A professor of english at the University of British Columbia, Dr. Michael Zeitlin came to TU last week to deliver his lecture: “Vietnam, Iraq, Afghanistan: Narrative Perspectives on the Wounded and the Dead.”
As the night went on, the sky darkened until black, and rain started pelting the windows, leaving the modest audience grateful to be inside, despite the shocking content Dr. Zeitlin was delivering.
Dr. Bob Jackson, an english professor at TU, introduced Zeitlin as an old friend. They’d met through a mutual scholarly group regarding William Faulkner, and Zeitlin is in fact finishing a novel on Faulkner’s early years as an aviator in the Air Force. Dr. Jackson also stressed the copious amounts of war literature that Zeitlin studies.
Zeitlin is interested in providing a new narrative perspective on war’s wounded and dead. He read from such classics as “A Farewell to Arms” and “Catch-22,” but he spent the latter half of his lecture reading from novels published by combat medics and surgeons.
The passages from the fiction he read was wordy and grotesque. Both novels are famous testaments of war literature, and Zeitlin seemed to handpick the goriest parts to read.
He didn’t use a microphone — making him not inaudible but just distant enough to struggle in getting the attendees’ attention — and he had a presentation set up with the quotes he read.
Each slide was pure black with white letters, and the letters were often arranged in a block of unruly text almost more grotesque than the violence it described.
He moved on to nonfiction accounts of war. Specifically, he focused on what he called medical literature, giving special attention to “365 Days,” by Ronald J. Glasser. From these books he read passages depicting similar gore to the fiction pieces he’d read, but the difference he pointed out belonged to the reader. He posited a certain difficulty in glossing over something when it’s real. People can read about gore in “Catch-22,” but they’re not reading about actual injuries that really occurred.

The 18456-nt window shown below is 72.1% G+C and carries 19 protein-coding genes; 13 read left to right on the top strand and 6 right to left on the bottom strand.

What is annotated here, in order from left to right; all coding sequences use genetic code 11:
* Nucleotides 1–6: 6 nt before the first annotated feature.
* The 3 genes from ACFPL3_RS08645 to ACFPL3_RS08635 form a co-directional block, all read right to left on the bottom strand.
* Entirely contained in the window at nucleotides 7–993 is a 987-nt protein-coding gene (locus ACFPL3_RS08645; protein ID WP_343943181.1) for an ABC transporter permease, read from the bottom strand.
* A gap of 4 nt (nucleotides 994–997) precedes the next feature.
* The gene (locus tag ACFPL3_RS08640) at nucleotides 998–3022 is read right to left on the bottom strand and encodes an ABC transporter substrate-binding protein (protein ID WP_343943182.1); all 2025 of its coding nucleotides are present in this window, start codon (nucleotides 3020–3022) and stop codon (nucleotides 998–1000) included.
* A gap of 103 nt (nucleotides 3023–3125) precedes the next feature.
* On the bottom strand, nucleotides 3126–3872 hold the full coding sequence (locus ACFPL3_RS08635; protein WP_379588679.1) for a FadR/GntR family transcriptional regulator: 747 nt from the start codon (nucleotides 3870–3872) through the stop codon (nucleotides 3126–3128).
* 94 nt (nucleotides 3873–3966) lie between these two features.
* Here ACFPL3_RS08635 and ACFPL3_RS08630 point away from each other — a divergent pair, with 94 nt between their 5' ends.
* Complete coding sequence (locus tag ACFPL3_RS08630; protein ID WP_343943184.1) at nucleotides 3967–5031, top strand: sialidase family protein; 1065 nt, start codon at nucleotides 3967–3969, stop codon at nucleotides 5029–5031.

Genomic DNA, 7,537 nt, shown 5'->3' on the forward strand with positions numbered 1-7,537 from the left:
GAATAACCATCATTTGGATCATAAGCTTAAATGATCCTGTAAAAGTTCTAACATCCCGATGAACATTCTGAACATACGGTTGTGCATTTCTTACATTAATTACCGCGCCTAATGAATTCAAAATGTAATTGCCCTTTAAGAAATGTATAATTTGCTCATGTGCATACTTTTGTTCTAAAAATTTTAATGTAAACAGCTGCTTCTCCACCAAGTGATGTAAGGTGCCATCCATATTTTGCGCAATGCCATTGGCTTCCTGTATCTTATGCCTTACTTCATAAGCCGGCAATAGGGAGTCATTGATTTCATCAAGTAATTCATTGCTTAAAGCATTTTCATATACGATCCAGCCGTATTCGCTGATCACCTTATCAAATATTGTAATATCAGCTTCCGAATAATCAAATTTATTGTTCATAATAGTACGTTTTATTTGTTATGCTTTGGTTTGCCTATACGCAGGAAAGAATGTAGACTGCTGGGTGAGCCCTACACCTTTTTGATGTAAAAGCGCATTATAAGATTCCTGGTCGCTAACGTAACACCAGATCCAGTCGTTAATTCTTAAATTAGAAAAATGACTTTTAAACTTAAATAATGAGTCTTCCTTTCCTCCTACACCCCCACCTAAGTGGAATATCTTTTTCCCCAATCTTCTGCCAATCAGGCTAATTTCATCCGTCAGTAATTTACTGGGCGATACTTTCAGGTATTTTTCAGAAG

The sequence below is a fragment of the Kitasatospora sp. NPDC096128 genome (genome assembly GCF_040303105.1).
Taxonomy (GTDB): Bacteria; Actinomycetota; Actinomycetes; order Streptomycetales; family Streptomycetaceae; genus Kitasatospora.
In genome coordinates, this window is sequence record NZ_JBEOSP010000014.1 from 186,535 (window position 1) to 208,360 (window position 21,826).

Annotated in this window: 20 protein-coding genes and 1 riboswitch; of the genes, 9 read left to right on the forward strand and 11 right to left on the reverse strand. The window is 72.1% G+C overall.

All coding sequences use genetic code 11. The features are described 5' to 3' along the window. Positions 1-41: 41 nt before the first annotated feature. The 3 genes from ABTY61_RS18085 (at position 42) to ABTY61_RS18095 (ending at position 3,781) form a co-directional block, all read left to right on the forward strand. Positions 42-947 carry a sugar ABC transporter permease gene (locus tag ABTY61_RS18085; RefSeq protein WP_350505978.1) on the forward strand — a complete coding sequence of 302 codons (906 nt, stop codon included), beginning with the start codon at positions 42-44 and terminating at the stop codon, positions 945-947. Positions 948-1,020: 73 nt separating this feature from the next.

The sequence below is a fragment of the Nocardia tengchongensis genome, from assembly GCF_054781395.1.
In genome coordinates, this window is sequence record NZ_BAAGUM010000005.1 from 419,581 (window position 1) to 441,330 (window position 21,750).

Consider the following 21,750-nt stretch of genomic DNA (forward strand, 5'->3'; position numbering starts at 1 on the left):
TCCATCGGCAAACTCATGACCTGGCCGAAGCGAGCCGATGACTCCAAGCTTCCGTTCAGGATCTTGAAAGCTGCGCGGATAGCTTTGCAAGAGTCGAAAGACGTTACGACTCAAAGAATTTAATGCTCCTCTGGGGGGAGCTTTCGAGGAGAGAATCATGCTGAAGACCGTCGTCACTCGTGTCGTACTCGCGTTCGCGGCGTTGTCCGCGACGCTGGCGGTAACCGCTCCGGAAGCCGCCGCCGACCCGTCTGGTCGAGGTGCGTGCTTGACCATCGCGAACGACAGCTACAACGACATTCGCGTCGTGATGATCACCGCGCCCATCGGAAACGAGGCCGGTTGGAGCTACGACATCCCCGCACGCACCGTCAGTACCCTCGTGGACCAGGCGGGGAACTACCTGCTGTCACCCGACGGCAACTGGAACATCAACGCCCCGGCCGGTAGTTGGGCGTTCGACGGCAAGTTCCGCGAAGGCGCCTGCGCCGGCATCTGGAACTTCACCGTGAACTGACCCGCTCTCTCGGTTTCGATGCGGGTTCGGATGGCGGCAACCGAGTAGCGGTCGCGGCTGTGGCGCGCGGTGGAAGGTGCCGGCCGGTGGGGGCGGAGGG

Zeitlin says we should read medical literature “if we’re really serious in engaging with what war’s all about.”
His nonfiction sources dealt with many themes, such as PTSD in combat medics, the death and mutilation of children and innocent bystanders and friendly fire. Towards the end of the night, he read from Aristotle’s “Poetics,” giving us the philosopher’s definition of tragedy and applying it to all he’d read.
A short Q&A session at the end of his lecture revealed some more motives behind Zeitlin’s obscture lecture topic.
He recounted his experience as a child during the Vietnam War, observing all his older siblings and colleagues coming to terms with the draft and with participating in the war.
It got him to thinking about his own place in war, and if he could wield a gun against another man. He never had to make that choice, as the war ended before he was of drafting age.
“It’s depressing,” he said, when prompted about his own mental toll given his immense study on the topic. He didn’t make claims of psychological damage, but his studies have affected the ways in which he can enjoy war media.
Zeitlin believes everything can be read, and that everything is literature. Sure, every high school kid reads “All Quiet on the Western Front” or “The Things They Carried,” which are important reads in their own rights, but Zeitlin wants to drive the point further home; he thinks we should all be reading medical literature, and reading about these things we’re actually afflicting onto other humans. It’s important to know what you’re supporting.